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Contact: Diane Pratt-Heavner


SNA President Testifies on School Meal Successes and Challenges


WASHINGTON, D.C. – Today, School Nutrition Association (SNA) President Julia Bauscher, SNS, testified before the House Education and Workforce Committee to the value school meal programs provide students and the importance of meal program viability. Bauscher shared successes and challenges school nutrition professionals have encountered as they meet new regulations on school meals and snacks. Click here to read her written testimony, submitted to the Committee.

The hearing offered Committee Members an opportunity to discuss the Healthy, Hunger-Free Kids Act as they prepare to draft child nutrition reauthorization legislation this year. SNA supports many of the law’s regulatory requirements, but is requesting greater funding and flexibility to address the financial consequences of overly restrictive regulations and allow schools to plan more appealing, healthy meals.

Bauscher testified to the importance of school meal programs in providing students the nutrition they need to succeed in the classroom. She highlighted efforts by school nutrition professionals to increase access to nutritious meals and promote healthier diets for students.

In her oral remarks Bauscher said, “Schools are committed to making these healthy choices appealing with initiatives like taste tests, Farm to School and Cornell University Smarter Lunchroom techniques. In my district we have steadily increased the quantity of local foods we serve, and work with a local chef to make nutritious recipes delicious.”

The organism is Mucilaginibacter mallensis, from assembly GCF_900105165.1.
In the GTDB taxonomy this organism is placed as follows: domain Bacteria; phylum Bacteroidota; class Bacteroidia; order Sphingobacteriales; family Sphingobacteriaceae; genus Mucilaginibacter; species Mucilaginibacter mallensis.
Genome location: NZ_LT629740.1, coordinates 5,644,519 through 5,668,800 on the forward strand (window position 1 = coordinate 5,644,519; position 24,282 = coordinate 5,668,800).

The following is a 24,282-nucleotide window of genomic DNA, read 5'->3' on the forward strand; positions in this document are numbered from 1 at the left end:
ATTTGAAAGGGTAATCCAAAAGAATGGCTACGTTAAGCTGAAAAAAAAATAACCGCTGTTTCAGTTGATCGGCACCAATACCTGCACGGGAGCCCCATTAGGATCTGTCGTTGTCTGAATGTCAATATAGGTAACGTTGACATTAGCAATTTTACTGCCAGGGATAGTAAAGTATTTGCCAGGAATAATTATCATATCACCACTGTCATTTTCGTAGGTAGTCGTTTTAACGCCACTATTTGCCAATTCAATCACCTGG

Bauscher emphasized SNA’s support for new limits on calories and unhealthy fats, mandates to offer more fruits and vegetables and initial requirements to increase whole grains and reduce sodium in school meals. At the same time, she urged the committee to address higher costs under the new rules, which are negatively impacting school menus and the financial stability of school meal programs.

According to USDA, schools must absorb $1.2 billion in added costs under the new rules. Bauscher testified to the impact saying, “Even in my district, where Community Eligibility Provision has increased revenue, I am experiencing a decline in my program’s reserve fund…I reluctantly added juice back to my high school lunch menus as a cost saving measure. I haven’t served juice at lunch in 15 years, in an effort to serve more fiber-rich whole fruits.”

Bauscher outlined the many ways SNA is supporting school nutrition professionals as they work to meet new requirements, but warned the Committee that “School meal programs can only cut so much. Without some relief, increased costs will impact more than the quality of meal programs – they will impact school district budgets as a whole.”

Click here for details on SNA’s requests of USDA and Congress.

About School Nutrition Association:
The School Nutrition Association (SNA) is a national, non-profit professional organization representing 55,000 school nutrition professionals across the country. Founded in 1946, SNA and its members are dedicated to making healthy school meals and nutrition education available to all students. For more information on school meals, visit

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